Riot is losing money on LoL esports, but is that a bad thing?
Nov 5, 2021
League of Legends is the biggest game in all of esports, but that doesn’t mean that League of Legends esports is actually profitable for the game’s developre.
The Washington Post ran a story on the profitability of esports, with Riot Games head of esports John Needham discussing some of the numbers behind League of Legends esports in particular. Needham discussed how the game’s competitive scene loses money despite the sheer size and scope of LoL esports. Needham implied that Riot Games is taking the financial hit in order to guarantee that its partners are getting the most out of being involved in League of Legends.
“If I can’t make esports a great business for teams and our sponsors, then we’re not going to last long…We’re very much thinking about, ‘How do we make the entire ecosystem profitable?’,” Needham said.
It’s unclear exactly how much money LoL esports is losing Riot Games and whether this is applicable to the lifetime of the game or to LoL esports’ annual bottom line. There also wasn’t any kind of breakdown of why this is the case or which regions or leagues are the most and least profitable.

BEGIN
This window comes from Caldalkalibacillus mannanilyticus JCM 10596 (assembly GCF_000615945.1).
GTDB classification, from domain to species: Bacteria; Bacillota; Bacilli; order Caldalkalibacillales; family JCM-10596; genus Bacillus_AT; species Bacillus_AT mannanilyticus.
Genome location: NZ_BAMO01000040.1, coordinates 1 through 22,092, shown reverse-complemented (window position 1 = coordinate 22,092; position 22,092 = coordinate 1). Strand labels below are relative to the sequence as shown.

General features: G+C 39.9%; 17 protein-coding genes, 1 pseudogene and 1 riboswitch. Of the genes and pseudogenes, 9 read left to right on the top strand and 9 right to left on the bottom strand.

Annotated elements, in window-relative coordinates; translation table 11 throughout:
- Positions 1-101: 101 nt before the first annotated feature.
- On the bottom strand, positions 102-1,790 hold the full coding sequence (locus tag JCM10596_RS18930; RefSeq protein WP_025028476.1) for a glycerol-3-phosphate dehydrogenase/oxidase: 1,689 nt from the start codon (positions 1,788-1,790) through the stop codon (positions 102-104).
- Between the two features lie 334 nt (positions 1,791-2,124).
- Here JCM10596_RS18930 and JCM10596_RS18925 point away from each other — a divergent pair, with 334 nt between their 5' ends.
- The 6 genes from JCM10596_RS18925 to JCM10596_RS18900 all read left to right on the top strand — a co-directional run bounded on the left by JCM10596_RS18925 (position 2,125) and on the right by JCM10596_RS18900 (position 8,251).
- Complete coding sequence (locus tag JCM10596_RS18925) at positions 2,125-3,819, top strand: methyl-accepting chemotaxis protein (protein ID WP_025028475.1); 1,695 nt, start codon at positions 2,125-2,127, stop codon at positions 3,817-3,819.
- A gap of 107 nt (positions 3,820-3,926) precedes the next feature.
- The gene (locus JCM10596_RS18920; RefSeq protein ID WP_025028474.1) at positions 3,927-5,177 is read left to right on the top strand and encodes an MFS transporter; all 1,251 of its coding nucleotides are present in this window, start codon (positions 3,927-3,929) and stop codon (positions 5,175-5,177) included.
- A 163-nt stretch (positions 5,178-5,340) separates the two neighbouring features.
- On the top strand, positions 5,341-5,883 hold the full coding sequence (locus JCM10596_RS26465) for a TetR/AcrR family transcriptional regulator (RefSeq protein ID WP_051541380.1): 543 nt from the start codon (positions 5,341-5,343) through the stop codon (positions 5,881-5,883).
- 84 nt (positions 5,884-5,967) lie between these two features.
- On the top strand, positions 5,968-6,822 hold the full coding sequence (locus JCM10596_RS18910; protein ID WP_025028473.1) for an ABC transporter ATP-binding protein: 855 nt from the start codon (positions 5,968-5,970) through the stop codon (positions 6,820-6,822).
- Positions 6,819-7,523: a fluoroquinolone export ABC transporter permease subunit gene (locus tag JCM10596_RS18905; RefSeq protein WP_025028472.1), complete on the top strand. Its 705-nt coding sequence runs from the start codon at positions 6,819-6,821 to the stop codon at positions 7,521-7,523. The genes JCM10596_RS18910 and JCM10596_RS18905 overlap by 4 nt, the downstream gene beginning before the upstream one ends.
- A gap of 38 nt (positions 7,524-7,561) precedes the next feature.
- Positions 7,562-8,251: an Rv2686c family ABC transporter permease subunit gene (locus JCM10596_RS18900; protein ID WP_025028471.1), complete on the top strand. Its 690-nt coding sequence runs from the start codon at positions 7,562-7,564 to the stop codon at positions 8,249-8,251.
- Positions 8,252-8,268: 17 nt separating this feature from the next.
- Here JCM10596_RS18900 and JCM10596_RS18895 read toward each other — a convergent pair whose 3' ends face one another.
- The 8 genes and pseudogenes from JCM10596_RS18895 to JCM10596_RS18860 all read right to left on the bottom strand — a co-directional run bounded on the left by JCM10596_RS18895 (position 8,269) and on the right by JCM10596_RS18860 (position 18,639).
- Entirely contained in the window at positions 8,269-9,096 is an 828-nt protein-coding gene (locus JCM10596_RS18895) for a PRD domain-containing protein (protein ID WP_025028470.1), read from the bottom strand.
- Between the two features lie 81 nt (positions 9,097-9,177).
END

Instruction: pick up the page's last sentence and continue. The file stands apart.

There has been a long list of big-money deals involving the game, including a $310 million deal with Huya for broadcasting rights in China. Riot has also done an exceptional job of bringing non-endemic sponsors into LoL esports, with Mastercard, State Farm, and Mercedes-Benz all appearing on the 2021 World Championship broadcast.
Why is LoL esports losing Riot Games money?
Riot Games didn’t give exact reasons for why LoL esports is losing money, but large events are a significant expense and the regional leagues require sizable studio spaces.
It’s uncertain how much these events cost, but Riot has traditionally spared few expenses with making events like Worlds 2021 a grand affair. The Worlds 2019 finals included an enormous musical performance and took place in the 20,000-seat AccorHotels Arena in Paris. Worlds 2021 will be doing the same.
This certainly isn’t to say that League of Legends isn’t profitable on the whole or that LoL esports doesn’t actually pay for itself. At its core, esports is all about marketing the game. While events like Worlds may not pay for themselves through sponsorships and ticket sales, it does keep fans engaged and gets them spending money in-game.
Spiking fan and player interest each year and maintaining enthusiasm in larger regions does help Riot Games’ bottom line, even if LoL esports is directly making money.